I often struggle in these conversations because I'm a little bit English and don't particularly put much thought into who'd I'd totally bang if I got the chance. Strangely, my celebrity to-do list is pretty sedate which is a constant source of disappointment for my friends when these conversations arise. You see I'd much prefer to go dog walking with Neko Case and have a good chat about music. Conversely, rather than turning gay for Josh Homme or Bob Mould, I'd prefer to go vinyl shopping with Josh and go out to dinner with Bob. Maybe I should be dreaming a little bigger?

Sure, I think people are cute but when it comes to celebrities (or in my case, musicians who I'm far more interested in), even though I'm moved by them on many different emotional levels, I imagine any real life interaction would be far more intellectual than carnal. Really, I just want a cup of tea and a good chat.

Except for Bret Michaels, I'd totally go there. I mean, Rock of Love, come on!


Saturday, March 26, 2011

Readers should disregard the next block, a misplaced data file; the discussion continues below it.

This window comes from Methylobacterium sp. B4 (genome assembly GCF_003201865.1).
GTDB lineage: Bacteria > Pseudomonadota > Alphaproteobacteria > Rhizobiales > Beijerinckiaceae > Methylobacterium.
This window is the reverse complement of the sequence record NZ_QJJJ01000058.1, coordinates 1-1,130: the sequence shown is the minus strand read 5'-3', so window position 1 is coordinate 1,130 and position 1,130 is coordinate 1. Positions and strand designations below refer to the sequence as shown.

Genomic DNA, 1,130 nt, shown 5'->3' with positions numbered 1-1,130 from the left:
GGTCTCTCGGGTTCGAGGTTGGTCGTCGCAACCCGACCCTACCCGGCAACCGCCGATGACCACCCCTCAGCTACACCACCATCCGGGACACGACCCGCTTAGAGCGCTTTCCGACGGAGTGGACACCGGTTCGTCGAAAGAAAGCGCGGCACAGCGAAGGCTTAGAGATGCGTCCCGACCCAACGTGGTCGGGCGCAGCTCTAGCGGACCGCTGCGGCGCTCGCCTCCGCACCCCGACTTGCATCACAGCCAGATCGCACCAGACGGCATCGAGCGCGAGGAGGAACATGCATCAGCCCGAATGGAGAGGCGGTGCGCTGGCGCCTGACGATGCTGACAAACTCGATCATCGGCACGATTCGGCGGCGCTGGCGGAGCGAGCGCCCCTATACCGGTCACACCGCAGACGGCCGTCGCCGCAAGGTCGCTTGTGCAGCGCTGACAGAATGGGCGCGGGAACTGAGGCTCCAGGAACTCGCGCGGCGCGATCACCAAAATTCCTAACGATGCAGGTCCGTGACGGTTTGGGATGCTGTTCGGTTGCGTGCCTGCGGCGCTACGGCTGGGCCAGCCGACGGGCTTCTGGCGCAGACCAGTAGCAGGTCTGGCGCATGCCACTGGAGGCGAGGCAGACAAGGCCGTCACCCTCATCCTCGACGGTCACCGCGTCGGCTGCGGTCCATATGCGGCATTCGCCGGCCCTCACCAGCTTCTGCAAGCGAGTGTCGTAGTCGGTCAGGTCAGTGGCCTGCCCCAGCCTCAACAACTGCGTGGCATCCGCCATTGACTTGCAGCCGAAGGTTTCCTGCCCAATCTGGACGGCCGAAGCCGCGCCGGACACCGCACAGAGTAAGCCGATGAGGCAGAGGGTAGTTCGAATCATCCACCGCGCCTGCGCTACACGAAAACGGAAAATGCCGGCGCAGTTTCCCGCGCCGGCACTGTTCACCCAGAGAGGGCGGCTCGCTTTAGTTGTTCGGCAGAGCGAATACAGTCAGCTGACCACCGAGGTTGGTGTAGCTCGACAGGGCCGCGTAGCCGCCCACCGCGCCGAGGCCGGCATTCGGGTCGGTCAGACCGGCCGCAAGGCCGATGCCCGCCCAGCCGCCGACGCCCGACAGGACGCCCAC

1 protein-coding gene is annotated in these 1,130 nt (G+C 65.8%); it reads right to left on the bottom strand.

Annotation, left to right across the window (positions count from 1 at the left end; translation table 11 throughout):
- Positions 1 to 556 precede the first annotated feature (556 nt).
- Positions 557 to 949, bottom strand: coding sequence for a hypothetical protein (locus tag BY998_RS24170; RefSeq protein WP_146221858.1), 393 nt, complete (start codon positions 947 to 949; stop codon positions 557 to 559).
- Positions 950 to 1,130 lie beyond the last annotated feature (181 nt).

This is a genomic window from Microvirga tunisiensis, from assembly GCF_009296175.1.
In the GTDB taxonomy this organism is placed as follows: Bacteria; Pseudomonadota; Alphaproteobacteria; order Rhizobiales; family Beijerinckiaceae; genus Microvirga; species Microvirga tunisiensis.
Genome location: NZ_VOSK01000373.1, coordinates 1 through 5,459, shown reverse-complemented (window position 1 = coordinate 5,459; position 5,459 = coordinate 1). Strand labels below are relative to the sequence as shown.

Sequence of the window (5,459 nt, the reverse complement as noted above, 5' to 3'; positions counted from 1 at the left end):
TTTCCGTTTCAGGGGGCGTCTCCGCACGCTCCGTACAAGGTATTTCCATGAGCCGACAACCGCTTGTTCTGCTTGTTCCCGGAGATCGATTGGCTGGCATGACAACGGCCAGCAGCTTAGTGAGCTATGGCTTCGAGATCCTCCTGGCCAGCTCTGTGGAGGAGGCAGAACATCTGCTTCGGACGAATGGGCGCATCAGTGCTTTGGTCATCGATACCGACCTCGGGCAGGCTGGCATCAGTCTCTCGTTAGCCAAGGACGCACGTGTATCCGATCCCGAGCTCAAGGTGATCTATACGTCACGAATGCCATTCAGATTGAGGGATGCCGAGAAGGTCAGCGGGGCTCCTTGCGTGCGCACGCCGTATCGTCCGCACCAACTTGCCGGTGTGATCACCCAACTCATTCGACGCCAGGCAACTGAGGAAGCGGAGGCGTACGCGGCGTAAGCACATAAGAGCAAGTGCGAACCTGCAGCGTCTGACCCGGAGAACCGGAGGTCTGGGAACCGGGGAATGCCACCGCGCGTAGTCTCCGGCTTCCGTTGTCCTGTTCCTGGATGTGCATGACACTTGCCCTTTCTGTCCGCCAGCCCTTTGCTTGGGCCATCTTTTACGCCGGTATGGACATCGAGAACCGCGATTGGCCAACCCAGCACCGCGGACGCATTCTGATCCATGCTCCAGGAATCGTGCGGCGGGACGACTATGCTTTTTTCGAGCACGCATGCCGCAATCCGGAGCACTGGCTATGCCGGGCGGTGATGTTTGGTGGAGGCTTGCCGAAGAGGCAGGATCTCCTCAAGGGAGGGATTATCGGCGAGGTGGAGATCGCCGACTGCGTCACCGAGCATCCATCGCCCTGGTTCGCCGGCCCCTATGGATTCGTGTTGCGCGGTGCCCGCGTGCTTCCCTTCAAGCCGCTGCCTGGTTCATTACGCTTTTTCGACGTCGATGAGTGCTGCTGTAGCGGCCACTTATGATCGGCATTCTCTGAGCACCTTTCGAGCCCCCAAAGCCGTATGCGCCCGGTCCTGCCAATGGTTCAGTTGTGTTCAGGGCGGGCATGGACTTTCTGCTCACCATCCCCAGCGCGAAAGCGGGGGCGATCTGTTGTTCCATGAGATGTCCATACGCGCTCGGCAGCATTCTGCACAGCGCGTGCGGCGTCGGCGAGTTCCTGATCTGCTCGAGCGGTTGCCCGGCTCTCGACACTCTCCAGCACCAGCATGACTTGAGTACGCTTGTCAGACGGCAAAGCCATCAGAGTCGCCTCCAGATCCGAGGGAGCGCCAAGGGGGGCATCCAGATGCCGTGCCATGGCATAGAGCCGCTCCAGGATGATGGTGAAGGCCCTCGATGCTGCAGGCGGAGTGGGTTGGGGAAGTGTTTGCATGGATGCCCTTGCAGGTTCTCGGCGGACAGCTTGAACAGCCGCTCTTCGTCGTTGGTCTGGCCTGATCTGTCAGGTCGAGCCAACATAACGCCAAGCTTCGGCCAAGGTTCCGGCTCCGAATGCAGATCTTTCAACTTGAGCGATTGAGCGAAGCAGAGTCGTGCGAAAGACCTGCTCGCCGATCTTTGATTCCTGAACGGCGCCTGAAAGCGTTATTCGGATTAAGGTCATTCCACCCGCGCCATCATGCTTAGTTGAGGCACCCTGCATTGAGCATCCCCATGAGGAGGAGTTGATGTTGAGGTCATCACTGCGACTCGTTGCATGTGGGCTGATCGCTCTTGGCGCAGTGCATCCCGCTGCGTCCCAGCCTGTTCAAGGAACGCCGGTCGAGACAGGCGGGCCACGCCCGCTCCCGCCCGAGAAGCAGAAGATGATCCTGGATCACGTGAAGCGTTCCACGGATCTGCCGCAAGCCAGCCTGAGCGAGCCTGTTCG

Rather be dead: NSW Election update

Not great news in the election tonight. Even though there is little difference between the Liberal and Labor parties these days, I'd take a shitty Labor party over the fascist scum in the Liberal Party any day. However, it is a fucking landslide and the transferral of votes from Labor to the Greens hasn't been as high as expected. Bad news but I guess it means I'll have to pull out all my old anti-authoritarian punk records and get all bolshy again. There is a silver lining I guess...


Earth Hour

Tonight is Earth Hour, an event where people around the world turn off their lights for an hour in a symbolic acknowledgment of the environment and climate change. So here's some Richard Thompson in that spirit. Although, I generally recommend using the light switch rather than firearms to turn the light off. Just sayin'...


Elbow - Build a Rocket Boys review

Dear Elbow,

I'm really sorry but I think it's me, not you.

Let me tell you a story. A long (long) time ago I went on a blind date with this girl. Everything looked great on paper. She was a lefty lawyer who was passionate about the environment and I just happened to be a lefty advocate who was passionate about the environment. We emailed a few times and it all looked very promising. Unfortunately, when we met for coffee, even though we had so much in common there was not one single spark of attraction. This is how I feel about you, every one of your albums feels like I'm re-living that blind date.